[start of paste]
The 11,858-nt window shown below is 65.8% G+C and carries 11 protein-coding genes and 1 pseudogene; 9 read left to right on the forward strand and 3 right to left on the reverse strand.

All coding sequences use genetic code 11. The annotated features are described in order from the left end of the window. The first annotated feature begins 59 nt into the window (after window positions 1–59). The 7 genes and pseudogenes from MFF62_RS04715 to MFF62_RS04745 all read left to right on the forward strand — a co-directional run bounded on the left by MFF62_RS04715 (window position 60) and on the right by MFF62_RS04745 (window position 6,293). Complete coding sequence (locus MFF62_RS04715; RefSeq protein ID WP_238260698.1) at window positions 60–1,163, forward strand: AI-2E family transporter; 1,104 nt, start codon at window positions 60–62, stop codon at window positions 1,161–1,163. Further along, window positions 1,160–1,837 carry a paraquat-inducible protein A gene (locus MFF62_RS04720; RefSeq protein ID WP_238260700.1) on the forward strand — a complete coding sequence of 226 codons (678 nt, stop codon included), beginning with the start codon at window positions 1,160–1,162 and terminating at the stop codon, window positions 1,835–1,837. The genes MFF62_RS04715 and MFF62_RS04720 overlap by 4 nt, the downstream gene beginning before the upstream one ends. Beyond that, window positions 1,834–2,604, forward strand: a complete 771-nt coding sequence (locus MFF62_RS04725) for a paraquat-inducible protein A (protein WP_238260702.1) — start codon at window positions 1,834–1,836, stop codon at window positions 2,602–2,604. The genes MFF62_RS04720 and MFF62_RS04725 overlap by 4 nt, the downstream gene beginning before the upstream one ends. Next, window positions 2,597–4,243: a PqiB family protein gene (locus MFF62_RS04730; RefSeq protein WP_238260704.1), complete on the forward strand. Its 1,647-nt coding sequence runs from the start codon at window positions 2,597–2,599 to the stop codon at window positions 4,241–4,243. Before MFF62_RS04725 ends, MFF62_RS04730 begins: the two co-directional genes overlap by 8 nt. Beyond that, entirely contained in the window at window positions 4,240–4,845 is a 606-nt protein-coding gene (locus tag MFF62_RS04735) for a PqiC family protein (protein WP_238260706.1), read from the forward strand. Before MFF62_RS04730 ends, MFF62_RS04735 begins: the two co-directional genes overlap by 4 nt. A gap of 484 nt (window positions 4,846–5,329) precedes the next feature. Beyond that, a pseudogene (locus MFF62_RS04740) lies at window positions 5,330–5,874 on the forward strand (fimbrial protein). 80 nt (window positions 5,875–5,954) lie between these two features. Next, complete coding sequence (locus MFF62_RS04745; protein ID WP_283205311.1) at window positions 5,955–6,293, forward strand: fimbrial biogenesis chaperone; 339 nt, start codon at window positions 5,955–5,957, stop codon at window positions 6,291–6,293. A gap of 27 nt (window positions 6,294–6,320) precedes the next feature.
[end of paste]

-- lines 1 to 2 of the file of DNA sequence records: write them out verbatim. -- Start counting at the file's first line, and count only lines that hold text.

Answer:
The 11,858-nt window shown below is 65.8% G+C and carries 11 protein-coding genes and 1 pseudogene; 9 read left to right on the forward strand and 3 right to left on the reverse strand.

All coding sequences use genetic code 11. The annotated features are described in order from the left end of the window. The first annotated feature begins 59 nt into the window (after window positions 1–59). The 7 genes and pseudogenes from MFF62_RS04715 to MFF62_RS04745 all read left to right on the forward strand — a co-directional run bounded on the left by MFF62_RS04715 (window position 60) and on the right by MFF62_RS04745 (window position 6,293). Complete coding sequence (locus MFF62_RS04715; RefSeq protein ID WP_238260698.1) at window positions 60–1,163, forward strand: AI-2E family transporter; 1,104 nt, start codon at window positions 60–62, stop codon at window positions 1,161–1,163. Further along, window positions 1,160–1,837 carry a paraquat-inducible protein A gene (locus MFF62_RS04720; RefSeq protein ID WP_238260700.1) on the forward strand — a complete coding sequence of 226 codons (678 nt, stop codon included), beginning with the start codon at window positions 1,160–1,162 and terminating at the stop codon, window positions 1,835–1,837. The genes MFF62_RS04715 and MFF62_RS04720 overlap by 4 nt, the downstream gene beginning before the upstream one ends. Beyond that, window positions 1,834–2,604, forward strand: a complete 771-nt coding sequence (locus MFF62_RS04725) for a paraquat-inducible protein A (protein WP_238260702.1) — start codon at window positions 1,834–1,836, stop codon at window positions 2,602–2,604. The genes MFF62_RS04720 and MFF62_RS04725 overlap by 4 nt, the downstream gene beginning before the upstream one ends. Next, window positions 2,597–4,243: a PqiB family protein gene (locus MFF62_RS04730; RefSeq protein WP_238260704.1), complete on the forward strand. Its 1,647-nt coding sequence runs from the start codon at window positions 2,597–2,599 to the stop codon at window positions 4,241–4,243. Before MFF62_RS04725 ends, MFF62_RS04730 begins: the two co-directional genes overlap by 8 nt. Beyond that, entirely contained in the window at window positions 4,240–4,845 is a 606-nt protein-coding gene (locus tag MFF62_RS04735) for a PqiC family protein (protein WP_238260706.1), read from the forward strand. Before MFF62_RS04730 ends, MFF62_RS04735 begins: the two co-directional genes overlap by 4 nt. A gap of 484 nt (window positions 4,846–5,329) precedes the next feature. Beyond that, a pseudogene (locus MFF62_RS04740) lies at window positions 5,330–5,874 on the forward strand (fimbrial protein). 80 nt (window positions 5,875–5,954) lie between these two features. Next, complete coding sequence (locus MFF62_RS04745; protein ID WP_283205311.1) at window positions 5,955–6,293, forward strand: fimbrial biogenesis chaperone; 339 nt, start codon at window positions 5,955–5,957, stop codon at window positions 6,291–6,293. A gap of 27 nt (window positions 6,294–6,320) precedes the next feature.